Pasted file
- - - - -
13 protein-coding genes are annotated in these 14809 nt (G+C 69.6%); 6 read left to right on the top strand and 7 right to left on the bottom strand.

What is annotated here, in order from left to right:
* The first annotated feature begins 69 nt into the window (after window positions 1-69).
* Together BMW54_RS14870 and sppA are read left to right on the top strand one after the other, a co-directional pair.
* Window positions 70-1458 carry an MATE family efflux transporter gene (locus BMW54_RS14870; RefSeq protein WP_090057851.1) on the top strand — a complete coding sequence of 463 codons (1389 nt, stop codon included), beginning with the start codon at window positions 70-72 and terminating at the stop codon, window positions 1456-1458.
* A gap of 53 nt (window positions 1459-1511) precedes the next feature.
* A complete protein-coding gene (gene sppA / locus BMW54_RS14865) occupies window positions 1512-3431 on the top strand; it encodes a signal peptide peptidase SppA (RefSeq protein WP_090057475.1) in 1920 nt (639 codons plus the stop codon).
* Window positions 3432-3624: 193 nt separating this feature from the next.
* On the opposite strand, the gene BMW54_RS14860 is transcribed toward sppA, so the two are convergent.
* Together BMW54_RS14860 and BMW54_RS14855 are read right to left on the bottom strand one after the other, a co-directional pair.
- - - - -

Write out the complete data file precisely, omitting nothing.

13 protein-coding genes are annotated in these 14809 nt (G+C 69.6%); 6 read left to right on the top strand and 7 right to left on the bottom strand.

What is annotated here, in order from left to right:
* The first annotated feature begins 69 nt into the window (after window positions 1-69).
* Together BMW54_RS14870 and sppA are read left to right on the top strand one after the other, a co-directional pair.
* Window positions 70-1458 carry an MATE family efflux transporter gene (locus BMW54_RS14870; RefSeq protein WP_090057851.1) on the top strand — a complete coding sequence of 463 codons (1389 nt, stop codon included), beginning with the start codon at window positions 70-72 and terminating at the stop codon, window positions 1456-1458.
* A gap of 53 nt (window positions 1459-1511) precedes the next feature.
* A complete protein-coding gene (gene sppA / locus BMW54_RS14865) occupies window positions 1512-3431 on the top strand; it encodes a signal peptide peptidase SppA (RefSeq protein WP_090057475.1) in 1920 nt (639 codons plus the stop codon).
* Window positions 3432-3624: 193 nt separating this feature from the next.
* On the opposite strand, the gene BMW54_RS14860 is transcribed toward sppA, so the two are convergent.
* Together BMW54_RS14860 and BMW54_RS14855 are read right to left on the bottom strand one after the other, a co-directional pair.